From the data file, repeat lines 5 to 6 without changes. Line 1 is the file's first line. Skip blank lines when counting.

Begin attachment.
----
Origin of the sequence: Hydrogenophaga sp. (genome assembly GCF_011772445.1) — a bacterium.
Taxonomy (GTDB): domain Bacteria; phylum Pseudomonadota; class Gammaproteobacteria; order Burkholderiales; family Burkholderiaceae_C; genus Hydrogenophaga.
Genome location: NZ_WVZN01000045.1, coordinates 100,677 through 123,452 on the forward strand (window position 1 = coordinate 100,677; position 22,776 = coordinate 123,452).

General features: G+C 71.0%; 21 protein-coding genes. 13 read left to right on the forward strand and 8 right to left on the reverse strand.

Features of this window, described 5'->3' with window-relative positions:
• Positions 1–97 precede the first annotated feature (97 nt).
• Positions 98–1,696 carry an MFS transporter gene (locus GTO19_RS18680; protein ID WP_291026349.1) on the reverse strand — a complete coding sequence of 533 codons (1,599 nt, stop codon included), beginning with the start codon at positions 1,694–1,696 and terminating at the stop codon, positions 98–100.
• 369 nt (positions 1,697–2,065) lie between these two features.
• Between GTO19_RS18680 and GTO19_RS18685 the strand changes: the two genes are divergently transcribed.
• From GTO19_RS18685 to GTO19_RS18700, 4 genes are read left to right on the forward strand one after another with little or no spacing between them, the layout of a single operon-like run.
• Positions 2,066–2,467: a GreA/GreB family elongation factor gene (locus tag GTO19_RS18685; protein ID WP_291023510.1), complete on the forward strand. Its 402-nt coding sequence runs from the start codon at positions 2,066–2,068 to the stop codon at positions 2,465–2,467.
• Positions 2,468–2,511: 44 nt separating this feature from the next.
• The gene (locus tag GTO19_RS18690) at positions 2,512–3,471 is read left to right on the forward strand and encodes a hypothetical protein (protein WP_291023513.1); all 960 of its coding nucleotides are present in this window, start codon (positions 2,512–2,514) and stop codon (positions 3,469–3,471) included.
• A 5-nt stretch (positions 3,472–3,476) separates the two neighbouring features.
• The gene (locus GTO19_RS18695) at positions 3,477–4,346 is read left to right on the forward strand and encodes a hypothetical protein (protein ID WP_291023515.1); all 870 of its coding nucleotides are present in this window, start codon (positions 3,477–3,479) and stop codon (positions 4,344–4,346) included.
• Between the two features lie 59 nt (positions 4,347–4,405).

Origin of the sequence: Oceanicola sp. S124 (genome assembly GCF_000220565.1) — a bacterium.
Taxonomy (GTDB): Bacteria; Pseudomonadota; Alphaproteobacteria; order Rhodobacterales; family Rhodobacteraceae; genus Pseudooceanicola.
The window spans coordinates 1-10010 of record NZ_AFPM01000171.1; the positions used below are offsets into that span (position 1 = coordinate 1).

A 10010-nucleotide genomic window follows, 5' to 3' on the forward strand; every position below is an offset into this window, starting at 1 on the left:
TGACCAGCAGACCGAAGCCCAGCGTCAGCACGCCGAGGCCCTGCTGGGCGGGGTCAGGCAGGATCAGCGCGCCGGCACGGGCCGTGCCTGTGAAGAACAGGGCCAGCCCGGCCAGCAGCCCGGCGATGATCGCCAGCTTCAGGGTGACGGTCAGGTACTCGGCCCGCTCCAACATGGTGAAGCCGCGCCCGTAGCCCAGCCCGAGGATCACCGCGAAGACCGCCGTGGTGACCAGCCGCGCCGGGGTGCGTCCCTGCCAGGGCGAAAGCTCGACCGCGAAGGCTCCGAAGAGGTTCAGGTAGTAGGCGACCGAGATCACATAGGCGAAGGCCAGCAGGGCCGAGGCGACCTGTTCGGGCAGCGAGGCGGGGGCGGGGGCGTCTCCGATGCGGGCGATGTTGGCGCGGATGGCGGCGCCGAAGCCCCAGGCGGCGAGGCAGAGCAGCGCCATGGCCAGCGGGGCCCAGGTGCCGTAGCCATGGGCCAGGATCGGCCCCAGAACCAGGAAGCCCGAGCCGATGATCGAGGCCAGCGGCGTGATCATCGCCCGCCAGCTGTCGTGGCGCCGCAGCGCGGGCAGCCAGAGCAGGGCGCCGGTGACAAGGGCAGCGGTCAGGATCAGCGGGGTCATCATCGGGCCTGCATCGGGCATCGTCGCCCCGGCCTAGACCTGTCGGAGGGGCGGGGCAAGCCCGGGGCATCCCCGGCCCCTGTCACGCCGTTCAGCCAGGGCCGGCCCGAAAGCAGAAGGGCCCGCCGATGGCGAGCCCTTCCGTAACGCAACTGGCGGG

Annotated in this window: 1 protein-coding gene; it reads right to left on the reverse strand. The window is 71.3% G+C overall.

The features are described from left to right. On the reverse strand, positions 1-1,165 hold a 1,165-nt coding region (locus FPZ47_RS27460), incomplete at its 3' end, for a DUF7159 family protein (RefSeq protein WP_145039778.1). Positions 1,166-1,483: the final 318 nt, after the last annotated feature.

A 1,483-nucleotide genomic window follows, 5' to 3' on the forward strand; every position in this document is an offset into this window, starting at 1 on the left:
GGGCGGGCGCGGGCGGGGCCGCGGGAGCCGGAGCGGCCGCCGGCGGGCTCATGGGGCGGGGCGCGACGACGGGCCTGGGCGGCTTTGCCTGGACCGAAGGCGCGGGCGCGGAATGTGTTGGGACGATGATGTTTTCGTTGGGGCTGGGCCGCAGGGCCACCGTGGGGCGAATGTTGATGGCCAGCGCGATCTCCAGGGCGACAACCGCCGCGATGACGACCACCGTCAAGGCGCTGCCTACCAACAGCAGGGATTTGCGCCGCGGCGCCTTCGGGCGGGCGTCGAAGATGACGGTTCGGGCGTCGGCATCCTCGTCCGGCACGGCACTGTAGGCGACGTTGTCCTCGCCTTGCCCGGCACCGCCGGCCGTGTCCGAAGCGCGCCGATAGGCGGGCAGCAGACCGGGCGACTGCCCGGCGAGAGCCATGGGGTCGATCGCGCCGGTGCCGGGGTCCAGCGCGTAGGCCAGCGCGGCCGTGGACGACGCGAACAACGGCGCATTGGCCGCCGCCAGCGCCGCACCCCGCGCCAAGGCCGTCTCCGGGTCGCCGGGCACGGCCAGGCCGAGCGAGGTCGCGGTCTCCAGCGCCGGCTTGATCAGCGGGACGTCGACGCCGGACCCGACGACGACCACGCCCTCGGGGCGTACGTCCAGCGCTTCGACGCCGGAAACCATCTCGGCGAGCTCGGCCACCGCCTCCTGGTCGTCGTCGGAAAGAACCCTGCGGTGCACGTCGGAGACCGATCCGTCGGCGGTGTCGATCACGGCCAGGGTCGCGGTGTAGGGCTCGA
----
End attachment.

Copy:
Features of this window, described 5'->3' with window-relative positions:
• Positions 1–97 precede the first annotated feature (97 nt).